To read the article by Everything Dinosaur on the potential split of the Tyrannosaurus genus into three species: Are There Three Tyrannosaurus Species?

Randy Knol updates collectors with the latest model news and editor Mike Fredericks reviews the latest book releases and there is a comprehensive section providing details of recent fossil discoveries and research.

Burian and the Marginocephalians

John R. Lavas continues his long-running series highlighting the astonishing artwork of the Czech artist Zdeněk Burian. Issue 141 of “Prehistoric Times” sees him focusing on the Burian’s interpretation of ceratopsids and their close relatives.

Zdeněk Burian illustrates Chasmosaurus.
An illustration of Chasmosaurus by Zdeněk Burian.

Jon Noad tells the story of one of Calgary Zoo’s oldest residents Dinny the dinosaur and Sean Kotz explains how to create a model of a Pachyrhinosaurus. Brian Novak provides part two of his series on prehistoric coins, not currency from the Cretaceous, but an illustrated guide to the types of coins and currency with a prehistoric animal theme.

The spring edition of “Prehistoric Times” is highly recommended and you can subscribe to this quarterly publication here: Subscribe to “Prehistoric Times” magazine.

23 04, 2022

Rebor Saurophaganax “Volcanic Cavern” Video Showcase

By | April 23rd, 2022|Dinosaur Fans, Everything Dinosaur News and Updates, Everything Dinosaur Products, Everything Dinosaur videos, Main Page, Photos of Everything Dinosaur Products, Product Reviews|0 Comments

Team members at Everything Dinosaur have posted up their product showcase video of the Rebor Saurophaganax maximus dinosaur model in the “Volcanic Cavern” colour scheme. This is the third video in this trilogy, with team members having produced product showcase videos of the other two colour variants “Jungle” and “Badlands”.

Everything Dinosaur has produced a short YouTube video highlighting the recently introduced Rebor Saurophaganax maximus Notorious Big dinosaur model in the “Volcanic Cavern” colour variant.

Rebor Saurophaganax maximus “Volcanic Cavern”

The striking colouration of the Rebor Saurophaganax maximus 1:35 scale replica is highlighted in the company’s short video presentation. The actual size of the model is demonstrated along with the articulated lower jaw. The packaging for this prehistoric animal model is also briefly featured.

The product showcase video provides further information, model measurements are given and the flexible tail and articulated arms are accentuated. The Rebor Saurophaganax maximus Notorious Big “Volcanic Cavern” product showcase video lasts around 45 seconds.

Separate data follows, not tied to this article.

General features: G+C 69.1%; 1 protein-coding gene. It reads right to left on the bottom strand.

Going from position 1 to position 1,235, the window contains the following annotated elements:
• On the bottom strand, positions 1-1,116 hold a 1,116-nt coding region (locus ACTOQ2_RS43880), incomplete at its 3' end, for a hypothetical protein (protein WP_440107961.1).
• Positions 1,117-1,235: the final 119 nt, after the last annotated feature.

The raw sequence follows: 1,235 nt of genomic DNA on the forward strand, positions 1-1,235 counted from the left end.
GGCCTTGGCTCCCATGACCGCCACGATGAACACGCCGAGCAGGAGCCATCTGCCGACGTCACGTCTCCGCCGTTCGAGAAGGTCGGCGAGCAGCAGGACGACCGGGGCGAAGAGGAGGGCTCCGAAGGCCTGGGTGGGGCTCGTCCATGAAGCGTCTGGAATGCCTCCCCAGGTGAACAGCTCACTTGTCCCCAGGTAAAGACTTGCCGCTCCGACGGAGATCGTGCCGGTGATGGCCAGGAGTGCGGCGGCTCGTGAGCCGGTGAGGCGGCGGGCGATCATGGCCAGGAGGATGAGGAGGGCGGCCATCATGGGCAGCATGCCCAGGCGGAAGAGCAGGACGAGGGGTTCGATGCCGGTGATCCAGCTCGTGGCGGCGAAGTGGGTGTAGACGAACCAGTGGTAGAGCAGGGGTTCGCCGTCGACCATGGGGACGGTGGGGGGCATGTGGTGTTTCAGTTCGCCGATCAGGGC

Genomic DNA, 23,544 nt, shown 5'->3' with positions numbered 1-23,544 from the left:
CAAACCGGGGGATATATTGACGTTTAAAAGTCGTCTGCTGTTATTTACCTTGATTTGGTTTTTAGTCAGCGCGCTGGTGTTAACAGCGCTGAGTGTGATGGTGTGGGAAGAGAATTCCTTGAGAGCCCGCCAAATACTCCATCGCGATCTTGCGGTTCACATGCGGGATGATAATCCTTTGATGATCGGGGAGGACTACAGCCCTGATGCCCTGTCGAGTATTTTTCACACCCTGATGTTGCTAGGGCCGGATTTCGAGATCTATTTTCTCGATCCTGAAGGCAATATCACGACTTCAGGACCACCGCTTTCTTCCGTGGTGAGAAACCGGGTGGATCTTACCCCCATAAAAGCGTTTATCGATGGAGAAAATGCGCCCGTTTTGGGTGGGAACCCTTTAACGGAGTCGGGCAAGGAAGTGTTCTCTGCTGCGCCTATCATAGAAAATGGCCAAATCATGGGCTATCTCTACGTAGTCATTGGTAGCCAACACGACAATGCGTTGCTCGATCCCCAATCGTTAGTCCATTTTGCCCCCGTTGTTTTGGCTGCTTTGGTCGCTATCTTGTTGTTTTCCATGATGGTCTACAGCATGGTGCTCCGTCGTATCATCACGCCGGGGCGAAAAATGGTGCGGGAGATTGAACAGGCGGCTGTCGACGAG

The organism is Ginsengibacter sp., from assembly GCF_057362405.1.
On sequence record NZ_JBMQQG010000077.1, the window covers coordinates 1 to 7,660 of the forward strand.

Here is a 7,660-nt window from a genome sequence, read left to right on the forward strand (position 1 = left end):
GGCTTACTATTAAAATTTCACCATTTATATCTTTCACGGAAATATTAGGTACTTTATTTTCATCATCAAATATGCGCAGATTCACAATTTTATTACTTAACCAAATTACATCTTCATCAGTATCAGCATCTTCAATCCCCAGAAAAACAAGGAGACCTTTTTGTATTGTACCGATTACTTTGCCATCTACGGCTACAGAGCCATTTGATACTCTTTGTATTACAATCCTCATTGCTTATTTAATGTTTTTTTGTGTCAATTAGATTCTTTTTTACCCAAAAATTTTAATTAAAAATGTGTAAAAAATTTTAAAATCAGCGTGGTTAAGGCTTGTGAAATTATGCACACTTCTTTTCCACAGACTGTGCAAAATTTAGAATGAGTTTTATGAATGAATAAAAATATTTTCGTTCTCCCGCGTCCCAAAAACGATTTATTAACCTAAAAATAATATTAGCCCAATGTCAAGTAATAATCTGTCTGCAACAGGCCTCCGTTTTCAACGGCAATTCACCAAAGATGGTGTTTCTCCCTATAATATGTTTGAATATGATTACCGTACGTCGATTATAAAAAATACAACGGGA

Rebor Saurophaganax in the "volcanic cavern" colour scheme.
The crimson coloured Rebor Saurophaganax maximus “Notorious Big” in the “volcanic cavern” colour scheme.

A spokesperson from Everything Dinosaur commented:

“This is the third Rebor Saurophaganax model we have created a product showcase video for. The videos featuring the other two colour variants “Badlands” and “Jungle” have already been posted on Everything Dinosaur’s YouTube channel. We hope these short videos help and inform our customers.”

To view the Rebor Saurophaganax maximus in the “Volcanic Cavern” colour scheme along with the rest of the Rebor prehistoric animal models and figures in stock at Everything Dinosaur: Rebor Models, Prehistoric Animals and Dinosaurs.

The Rebor range of models and figures features a wide variety of prehistoric animals. There have been several different types of theropod dinosaur included in the Rebor portfolio, allosaurids such as Saurophaganax, but also tyrannosaurs such as Yutyrannus huali and T. rex along with ceratosaurs (Ceratosaurus dentisulcatus) and abelisaurids – Carnotaurus and Ekrixinatosaurus.

The Everything Dinosaur YouTube channel has thousands of subscribers and features hundreds of informative and helpful prehistoric animal themed videos.

To visit Everything Dinosaur’s YouTube channel: Subscribe to Everything Dinosaur on YouTube.

22 04, 2022

Caldey Draws a Carnotaurus

By | April 22nd, 2022|Adobe CS5, Dinosaur and Prehistoric Animal Drawings, Dinosaur Fans, Everything Dinosaur Products, Main Page|0 Comments

Our thanks to young dinosaur fan and artist Caldey who sent into Everything Dinosaur a wonderful illustration of the South American abelisaurid Carnotaurus (C. sastrei). Caldey’s pencil drawing captures this large predator and shows plenty of fine detailing and different sized scales on the animal’s skin. If you look carefully, one of the bony horns on top of this dinosaur’s head, from which this animal was named (meat-eating bull), has been damaged. Scientists remain uncertain as to the function of these small horns, although they may have played a role in species recognition, asserted dominance or perhaps were involved in visual communication.

Carnotaurus illustration by Caldey.
The illustration of the fearsome Carnotaurus by Caldey. The drawing was inspired by the Jurassic World Carnotaurus. Team members at Everything Dinosaur expect that the forthcoming film “Jurassic World Dominion” will inspire a new generation of palaeoartists. Picture credit: Caldey

“Jurassic World Dominion”

Caldey was inspired to produce a Carnotaurus drawing by the forthcoming film “Jurassic World Dominion”, which is thought to be the last film in the “Jurassic Park/Jurassic World” movie franchise. The COVID-19 pandemic had delayed the release date for this eagerly anticipated film, it is now scheduled for global cinema release on June 10th (2022). The trailer for the film was released eight weeks ago and has already received over fifty million views on YouTube.